The “accounting irregularity” scandal involving furniture multinational Steinhoff may be too massive a case for South African state agencies to handle, the Institute for Security Studies (ISS) has said.
Parliament has said it would look into ensuring that regulators and state agencies had the capacity and resources to deal with Steinhoff and similar cases in light of the testimonies of key roleplayers at the furniture giant.
Yesterday, former Steinhoff CEO Markus Jooste was the third witness summoned to parliament for questioning over the biggest fraud scandal to hit South Africa.
ISS CEO Jackie Cilliers suggested South Africa look to foreign governments and international agencies for assistance, given the considerable amount of time it has taken authorities to make so much as an arrest since Steinhoff’s share price tanked following alleged accounting irregularities which emerged last year.
“We have two ways in which we can deal with this. The one is we can bring in agencies in the private sector to deal with it, but the challenge there is whether government has the capacity to manage and oversee the kind of advice they will get,” said Cilliers.
“The other option is, at a diplomatic level, speak to governments that we have good relationships with and which we trust – the Nordics – and ask them for help and second capable officials from those governments where the expertise is needed.”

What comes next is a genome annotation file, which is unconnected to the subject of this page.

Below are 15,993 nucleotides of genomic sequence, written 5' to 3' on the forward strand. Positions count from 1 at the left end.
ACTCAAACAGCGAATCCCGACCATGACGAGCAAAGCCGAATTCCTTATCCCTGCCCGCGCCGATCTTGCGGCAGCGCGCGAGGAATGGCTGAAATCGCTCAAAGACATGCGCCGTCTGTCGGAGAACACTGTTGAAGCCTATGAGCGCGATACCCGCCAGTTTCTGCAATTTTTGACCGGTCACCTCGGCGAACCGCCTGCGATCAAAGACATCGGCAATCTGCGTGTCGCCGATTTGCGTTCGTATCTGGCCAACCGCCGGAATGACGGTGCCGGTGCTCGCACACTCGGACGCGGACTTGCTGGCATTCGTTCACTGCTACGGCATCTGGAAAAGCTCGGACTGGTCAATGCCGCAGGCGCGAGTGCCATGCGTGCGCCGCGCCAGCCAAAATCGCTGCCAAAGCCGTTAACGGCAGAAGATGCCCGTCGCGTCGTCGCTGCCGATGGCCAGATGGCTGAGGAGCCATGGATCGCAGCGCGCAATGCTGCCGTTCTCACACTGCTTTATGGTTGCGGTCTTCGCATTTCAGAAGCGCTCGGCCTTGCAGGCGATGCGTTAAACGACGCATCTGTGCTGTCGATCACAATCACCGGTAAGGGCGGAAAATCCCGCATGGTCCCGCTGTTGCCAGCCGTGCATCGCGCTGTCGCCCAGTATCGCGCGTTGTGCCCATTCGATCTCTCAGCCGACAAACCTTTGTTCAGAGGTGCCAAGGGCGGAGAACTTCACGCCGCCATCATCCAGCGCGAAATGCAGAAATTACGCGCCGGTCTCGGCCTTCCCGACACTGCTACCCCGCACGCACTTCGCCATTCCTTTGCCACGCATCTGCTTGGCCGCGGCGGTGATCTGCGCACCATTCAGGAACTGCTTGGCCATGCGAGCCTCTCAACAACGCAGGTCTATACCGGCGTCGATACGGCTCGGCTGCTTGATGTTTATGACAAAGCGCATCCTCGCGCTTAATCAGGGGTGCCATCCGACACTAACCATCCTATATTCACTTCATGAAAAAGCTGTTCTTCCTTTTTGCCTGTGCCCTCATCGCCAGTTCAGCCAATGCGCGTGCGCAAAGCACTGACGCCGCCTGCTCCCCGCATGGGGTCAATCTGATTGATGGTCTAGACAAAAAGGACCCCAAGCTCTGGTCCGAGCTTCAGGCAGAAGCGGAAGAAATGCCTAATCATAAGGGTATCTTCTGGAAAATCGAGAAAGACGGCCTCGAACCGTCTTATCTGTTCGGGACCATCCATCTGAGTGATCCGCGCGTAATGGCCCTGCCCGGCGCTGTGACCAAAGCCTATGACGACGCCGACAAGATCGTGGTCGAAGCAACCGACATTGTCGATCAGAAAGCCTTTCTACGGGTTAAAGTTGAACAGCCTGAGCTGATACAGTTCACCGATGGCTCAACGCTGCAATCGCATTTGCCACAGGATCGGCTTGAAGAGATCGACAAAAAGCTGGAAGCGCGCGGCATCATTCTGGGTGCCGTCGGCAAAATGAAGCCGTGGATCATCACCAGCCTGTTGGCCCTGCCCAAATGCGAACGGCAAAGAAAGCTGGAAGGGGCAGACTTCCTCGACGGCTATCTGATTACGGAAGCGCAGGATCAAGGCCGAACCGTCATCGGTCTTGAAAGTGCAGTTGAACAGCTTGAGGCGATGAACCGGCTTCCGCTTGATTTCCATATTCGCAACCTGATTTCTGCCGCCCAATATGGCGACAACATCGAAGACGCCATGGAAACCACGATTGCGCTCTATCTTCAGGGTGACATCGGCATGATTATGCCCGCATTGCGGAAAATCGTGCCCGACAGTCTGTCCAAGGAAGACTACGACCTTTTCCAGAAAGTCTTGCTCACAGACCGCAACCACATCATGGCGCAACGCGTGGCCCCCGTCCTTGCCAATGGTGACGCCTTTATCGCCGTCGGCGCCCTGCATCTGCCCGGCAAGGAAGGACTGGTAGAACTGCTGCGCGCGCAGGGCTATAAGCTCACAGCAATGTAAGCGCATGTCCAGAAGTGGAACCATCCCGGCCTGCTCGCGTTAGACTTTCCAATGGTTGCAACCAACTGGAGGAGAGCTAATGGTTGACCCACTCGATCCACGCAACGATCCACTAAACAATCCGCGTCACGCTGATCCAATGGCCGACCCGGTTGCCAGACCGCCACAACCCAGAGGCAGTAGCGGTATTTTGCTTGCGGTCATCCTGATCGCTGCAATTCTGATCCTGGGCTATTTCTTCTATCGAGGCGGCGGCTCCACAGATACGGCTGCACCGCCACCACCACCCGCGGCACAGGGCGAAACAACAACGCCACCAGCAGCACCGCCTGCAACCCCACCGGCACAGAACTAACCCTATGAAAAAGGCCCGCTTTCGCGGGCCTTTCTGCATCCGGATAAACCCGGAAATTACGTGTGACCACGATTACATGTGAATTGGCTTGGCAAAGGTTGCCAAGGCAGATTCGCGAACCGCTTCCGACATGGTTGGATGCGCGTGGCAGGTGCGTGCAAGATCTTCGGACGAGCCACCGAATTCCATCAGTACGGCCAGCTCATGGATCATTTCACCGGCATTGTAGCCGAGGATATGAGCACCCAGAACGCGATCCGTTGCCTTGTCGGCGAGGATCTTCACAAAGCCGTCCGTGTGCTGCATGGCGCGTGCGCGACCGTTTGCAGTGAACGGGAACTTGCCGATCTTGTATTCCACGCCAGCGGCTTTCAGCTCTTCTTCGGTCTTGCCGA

Last month, head of priority crimes agency the Hawks, General Godfrey Lebeya, faced criticism in parliament after he confirmed that the agency had yet to name suspects or make an arrest since taking on the case.
He said sufficient evidence was needed in order to make arrests and indicated that Interpol would be called in to assist.
Yesterday, chair of parliament’s finance committee Yunus Carrim said they wanted to establish what regulatory and capacity challenges in government agencies needed to be addressed.
“Ultimately, it’s not so much regulatory change that’s required, but ensuring the regulators and other relevant state agencies have the capacity and resources to be effective,” he said. “We will review what’s emerged from the Steinhoff meetings, consider the outcomes of the investigations and decide what changes are needed to the regulations.”
Cilliers argued that South Africa’s agencies had bled a substantial amount of skills over the past decade.
“Maybe 10 years ago we had the capacity, but now with so much damage that has been done to the Hawks and all the other agencies that have been engaging in this, I get the impression they may lack the competency. A lot of competent people have left these agencies for the private sector.
“It’s a lot like we have been facing in local government and everything else, we have a severe skills shortage. With top management, we have seen [President Cyril] Ramaphosa start to deal with it, but the capacity backlog could take years to fix.”